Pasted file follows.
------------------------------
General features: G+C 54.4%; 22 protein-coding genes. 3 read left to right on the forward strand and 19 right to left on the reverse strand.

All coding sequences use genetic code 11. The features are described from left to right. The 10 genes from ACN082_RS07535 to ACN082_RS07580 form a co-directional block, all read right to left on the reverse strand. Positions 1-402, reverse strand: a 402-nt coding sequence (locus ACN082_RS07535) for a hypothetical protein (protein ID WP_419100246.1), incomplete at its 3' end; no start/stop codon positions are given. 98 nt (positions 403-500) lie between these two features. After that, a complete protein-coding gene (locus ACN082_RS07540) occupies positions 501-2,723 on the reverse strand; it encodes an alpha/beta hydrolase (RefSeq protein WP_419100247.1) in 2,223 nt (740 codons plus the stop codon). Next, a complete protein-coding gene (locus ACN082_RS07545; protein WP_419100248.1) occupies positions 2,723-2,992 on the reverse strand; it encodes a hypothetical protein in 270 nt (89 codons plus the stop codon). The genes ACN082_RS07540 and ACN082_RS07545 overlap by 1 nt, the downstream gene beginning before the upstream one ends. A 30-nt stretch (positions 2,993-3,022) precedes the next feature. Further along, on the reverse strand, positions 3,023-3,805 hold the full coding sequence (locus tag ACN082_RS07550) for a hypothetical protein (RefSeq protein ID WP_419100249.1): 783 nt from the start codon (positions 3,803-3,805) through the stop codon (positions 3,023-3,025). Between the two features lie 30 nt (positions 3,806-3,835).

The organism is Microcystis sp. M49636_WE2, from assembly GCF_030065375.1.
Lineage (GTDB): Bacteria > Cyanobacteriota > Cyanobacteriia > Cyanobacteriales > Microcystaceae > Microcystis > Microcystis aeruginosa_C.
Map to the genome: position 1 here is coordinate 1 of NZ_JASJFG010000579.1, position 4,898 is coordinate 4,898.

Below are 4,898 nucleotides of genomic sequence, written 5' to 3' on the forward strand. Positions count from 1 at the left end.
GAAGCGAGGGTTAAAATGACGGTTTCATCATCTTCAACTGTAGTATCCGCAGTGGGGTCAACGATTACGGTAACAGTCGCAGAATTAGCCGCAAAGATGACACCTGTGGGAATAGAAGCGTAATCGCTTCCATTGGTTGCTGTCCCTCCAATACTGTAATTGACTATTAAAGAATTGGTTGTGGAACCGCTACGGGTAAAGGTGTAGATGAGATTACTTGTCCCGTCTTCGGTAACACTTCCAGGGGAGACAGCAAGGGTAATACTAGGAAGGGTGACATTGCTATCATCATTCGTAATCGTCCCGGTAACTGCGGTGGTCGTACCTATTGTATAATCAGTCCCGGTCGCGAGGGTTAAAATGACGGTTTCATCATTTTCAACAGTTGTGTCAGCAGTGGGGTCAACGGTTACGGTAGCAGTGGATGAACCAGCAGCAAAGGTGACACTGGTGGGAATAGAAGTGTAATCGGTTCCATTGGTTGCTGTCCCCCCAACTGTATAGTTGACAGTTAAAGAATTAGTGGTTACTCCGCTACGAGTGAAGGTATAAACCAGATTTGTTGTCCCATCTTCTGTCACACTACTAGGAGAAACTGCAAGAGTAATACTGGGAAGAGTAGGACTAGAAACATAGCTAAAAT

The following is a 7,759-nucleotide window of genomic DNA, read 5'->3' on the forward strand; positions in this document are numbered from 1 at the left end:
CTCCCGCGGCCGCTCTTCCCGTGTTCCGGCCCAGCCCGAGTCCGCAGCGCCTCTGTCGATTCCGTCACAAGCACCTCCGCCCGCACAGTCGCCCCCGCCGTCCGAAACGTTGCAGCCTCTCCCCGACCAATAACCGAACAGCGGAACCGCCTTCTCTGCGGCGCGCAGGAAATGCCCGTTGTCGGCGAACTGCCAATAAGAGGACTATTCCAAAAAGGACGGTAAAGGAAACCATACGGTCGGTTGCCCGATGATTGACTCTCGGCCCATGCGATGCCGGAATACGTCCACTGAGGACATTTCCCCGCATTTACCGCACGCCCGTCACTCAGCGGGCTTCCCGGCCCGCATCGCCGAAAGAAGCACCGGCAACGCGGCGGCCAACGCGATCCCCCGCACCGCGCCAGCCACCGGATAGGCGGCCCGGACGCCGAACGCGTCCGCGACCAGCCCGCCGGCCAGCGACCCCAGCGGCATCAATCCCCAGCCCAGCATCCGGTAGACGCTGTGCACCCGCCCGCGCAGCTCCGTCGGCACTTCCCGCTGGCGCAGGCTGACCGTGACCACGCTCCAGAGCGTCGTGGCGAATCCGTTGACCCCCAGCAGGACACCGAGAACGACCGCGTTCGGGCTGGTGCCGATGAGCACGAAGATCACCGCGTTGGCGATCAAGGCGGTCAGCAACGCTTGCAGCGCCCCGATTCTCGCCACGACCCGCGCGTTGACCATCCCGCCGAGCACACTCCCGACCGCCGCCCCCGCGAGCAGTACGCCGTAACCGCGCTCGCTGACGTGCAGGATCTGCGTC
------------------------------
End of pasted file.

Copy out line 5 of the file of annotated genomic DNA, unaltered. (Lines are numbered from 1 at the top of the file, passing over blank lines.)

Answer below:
Map to the genome: position 1 here is coordinate 1 of NZ_JASJFG010000579.1, position 4,898 is coordinate 4,898.